Rethinking the role of early care and education in foster care
AbstractService integration for foster children has recently improved following scholarly recommendations (Shonkoff & Phillips, 2001) that sparked federal action to integrate child welfare services with intervention services for children with special needs, as well as with local education and Medicaid agencies (P.L. 110-351, 2008). However, integration with early care and education (ECE) has lagged behind despite the potential of such efforts to help child welfare agencies fulfill their mandate to ensure children's safety, permanency, and well-being (P.L. 105-89, 1997). Research aimed at informing the integration of ECE and foster care is also lacking, as these two areas of investigation have developed along largely parallel tracks. The purpose of this paper is to provide a framework for understanding the potential roles that ECE can play within the foster care system that can, in turn, guide a systematic, policy-focused research agenda. We introduce the paper with a discussion of federal policy barriers to ECE and child welfare service integration, and close with a specific recommendation that the Children's Bureau and the Office of Child Care take steps to encourage research aimed at filling the knowledge gap at the intersection of these two core services for vulnerable children and families.
Download InfoIf you experience problems downloading a file, check if you have the proper application to view it first. In case of further problems read the IDEAS help page. Note that these files are not on the IDEAS site. Please be patient as the files may be large.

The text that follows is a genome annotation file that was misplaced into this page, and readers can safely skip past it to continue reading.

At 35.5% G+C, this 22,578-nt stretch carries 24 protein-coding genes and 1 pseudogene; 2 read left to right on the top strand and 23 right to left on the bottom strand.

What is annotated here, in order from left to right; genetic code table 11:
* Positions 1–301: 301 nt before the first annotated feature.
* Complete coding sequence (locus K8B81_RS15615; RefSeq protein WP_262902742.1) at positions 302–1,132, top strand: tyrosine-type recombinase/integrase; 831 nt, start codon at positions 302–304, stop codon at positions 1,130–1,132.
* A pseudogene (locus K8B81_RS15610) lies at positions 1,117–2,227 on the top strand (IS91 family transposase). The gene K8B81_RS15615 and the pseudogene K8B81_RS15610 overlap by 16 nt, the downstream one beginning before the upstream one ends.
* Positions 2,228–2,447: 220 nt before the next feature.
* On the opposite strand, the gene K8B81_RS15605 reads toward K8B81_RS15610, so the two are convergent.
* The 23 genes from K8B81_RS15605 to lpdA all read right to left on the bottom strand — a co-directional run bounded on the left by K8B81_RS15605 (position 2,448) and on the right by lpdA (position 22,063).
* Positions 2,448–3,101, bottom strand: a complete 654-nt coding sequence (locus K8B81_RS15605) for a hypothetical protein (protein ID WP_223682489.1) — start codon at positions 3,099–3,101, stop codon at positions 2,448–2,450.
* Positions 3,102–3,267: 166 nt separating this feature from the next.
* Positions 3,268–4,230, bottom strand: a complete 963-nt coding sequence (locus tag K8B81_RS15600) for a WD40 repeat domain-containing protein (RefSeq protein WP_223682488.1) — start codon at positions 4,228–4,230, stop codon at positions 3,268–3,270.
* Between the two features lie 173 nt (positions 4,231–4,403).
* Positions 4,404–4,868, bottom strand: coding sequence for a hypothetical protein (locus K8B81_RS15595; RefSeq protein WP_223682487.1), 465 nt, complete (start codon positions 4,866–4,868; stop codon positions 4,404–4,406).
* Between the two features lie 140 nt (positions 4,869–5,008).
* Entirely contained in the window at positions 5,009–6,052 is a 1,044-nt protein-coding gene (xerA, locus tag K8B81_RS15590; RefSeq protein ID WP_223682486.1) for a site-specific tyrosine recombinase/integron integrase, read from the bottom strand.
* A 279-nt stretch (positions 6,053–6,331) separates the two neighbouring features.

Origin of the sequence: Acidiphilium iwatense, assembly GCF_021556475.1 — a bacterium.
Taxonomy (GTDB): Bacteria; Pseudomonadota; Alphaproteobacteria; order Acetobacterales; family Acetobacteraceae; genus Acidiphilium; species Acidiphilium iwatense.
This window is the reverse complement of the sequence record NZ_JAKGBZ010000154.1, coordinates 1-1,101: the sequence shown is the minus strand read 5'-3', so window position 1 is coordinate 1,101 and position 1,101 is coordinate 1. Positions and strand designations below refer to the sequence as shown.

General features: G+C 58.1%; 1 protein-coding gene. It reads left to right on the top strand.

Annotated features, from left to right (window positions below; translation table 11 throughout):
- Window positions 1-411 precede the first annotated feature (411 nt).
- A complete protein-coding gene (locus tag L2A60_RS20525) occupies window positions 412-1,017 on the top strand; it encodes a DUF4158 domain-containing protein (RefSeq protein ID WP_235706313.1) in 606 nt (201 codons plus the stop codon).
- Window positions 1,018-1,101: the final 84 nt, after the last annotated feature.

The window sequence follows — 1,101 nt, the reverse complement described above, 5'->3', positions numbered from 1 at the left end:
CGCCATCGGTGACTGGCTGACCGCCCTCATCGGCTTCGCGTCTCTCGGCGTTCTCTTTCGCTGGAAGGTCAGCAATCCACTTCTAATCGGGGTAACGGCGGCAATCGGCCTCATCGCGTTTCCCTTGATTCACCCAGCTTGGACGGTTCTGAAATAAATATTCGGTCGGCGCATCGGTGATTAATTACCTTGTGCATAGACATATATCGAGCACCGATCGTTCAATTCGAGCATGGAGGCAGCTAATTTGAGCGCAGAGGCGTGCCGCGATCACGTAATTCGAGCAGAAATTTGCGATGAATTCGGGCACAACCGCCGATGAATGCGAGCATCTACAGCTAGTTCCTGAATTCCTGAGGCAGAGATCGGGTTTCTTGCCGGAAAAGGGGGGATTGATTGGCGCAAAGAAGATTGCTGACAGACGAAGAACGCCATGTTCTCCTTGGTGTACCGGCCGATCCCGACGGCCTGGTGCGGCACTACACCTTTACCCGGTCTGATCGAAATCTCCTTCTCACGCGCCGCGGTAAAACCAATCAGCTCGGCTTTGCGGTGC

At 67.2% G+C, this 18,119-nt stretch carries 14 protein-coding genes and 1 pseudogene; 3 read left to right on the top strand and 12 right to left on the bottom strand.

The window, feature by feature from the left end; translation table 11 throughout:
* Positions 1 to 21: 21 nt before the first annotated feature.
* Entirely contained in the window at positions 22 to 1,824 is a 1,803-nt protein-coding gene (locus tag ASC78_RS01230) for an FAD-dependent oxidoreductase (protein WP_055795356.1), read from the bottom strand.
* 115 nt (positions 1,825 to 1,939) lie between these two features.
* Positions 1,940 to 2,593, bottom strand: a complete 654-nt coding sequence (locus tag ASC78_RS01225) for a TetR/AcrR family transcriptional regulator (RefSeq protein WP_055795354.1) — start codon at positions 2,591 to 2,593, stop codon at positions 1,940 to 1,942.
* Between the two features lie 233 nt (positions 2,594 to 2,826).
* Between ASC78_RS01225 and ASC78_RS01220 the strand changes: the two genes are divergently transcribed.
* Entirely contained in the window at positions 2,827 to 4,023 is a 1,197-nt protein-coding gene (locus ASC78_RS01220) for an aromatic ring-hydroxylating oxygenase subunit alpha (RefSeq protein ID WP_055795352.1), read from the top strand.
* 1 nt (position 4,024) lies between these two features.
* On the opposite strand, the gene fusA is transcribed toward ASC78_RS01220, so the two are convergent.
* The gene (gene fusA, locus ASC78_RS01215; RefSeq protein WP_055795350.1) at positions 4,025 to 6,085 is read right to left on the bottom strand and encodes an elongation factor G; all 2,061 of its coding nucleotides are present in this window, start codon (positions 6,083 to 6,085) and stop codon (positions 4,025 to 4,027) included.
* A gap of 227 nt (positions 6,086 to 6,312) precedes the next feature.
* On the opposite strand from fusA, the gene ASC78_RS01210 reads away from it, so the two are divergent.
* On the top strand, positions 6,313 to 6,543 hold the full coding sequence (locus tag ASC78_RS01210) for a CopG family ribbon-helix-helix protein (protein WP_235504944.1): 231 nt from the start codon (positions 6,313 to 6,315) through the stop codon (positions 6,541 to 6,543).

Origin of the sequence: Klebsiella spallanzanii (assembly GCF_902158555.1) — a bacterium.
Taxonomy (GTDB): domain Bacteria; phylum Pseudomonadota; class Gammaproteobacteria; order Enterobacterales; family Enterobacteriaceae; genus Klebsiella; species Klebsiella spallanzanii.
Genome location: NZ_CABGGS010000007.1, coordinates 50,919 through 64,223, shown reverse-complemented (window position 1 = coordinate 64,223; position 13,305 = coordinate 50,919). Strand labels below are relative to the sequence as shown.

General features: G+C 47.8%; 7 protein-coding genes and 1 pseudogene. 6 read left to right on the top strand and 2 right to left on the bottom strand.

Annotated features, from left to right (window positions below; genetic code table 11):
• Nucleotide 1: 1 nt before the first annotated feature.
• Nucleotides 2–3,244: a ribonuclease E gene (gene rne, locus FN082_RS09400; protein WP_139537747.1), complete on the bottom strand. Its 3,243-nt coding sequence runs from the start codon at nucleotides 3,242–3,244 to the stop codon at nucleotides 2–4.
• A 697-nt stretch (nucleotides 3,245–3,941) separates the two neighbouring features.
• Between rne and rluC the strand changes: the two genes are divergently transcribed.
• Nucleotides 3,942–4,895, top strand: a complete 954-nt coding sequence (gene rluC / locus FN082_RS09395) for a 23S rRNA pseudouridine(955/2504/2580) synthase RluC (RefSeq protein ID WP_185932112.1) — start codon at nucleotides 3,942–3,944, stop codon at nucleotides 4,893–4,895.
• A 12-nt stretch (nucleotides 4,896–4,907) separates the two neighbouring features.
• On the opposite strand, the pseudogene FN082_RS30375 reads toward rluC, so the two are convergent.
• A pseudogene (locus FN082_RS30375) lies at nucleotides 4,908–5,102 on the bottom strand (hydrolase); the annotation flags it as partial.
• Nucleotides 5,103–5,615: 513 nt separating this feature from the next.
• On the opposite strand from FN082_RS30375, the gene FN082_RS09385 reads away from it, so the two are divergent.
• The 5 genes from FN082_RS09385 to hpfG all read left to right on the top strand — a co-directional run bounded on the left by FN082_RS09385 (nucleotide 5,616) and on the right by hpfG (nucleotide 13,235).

As the access to this document is restricted, you may want to look for a different version under "Related research" (further below) or search for a different version of it.
Bibliographic InfoArticle provided by Elsevier in its journal Children and Youth Services Review.
Volume (Year): 34 (2012)
Issue (Month): 5 ()
Contact details of provider:
Web page: http://www.elsevier.com/locate/childyouth
Foster care; Early care and education; Child care;
Please report citation or reference errors to , or , if you are the registered author of the cited work, log in to your RePEc Author Service profile, click on "citations" and make appropriate adjustments.:
- Lipscomb, Shannon T. & Pears, Katherine C., 2011. "Patterns and predictors of early care and education for children in foster care," Children and Youth Services Review, Elsevier, vol. 33(11), pages 2303-2311.
- Puddy, Richard W. & Jackson, Yo, 2003. "The Development of Parenting Skills in Foster Parent Training," Children and Youth Services Review, Elsevier, vol. 25(12), pages 987-1013, December.
- Marsh, Jeanne C. & Smith, Brenda D. & Bruni, Maria, 2011. "Integrated substance abuse and child welfare services for women: A progress review," Children and Youth Services Review, Elsevier, vol. 33(3), pages 466-472, March.
- Barbee, Anita P. & Antle, Becky, 2011. "Cost effectiveness of an integrated service delivery model as measured by worker retention," Children and Youth Services Review, Elsevier, vol. 33(9), pages 1624-1629, September.
- Heckman, James J. & Masterov, Dimitriy V., 2007.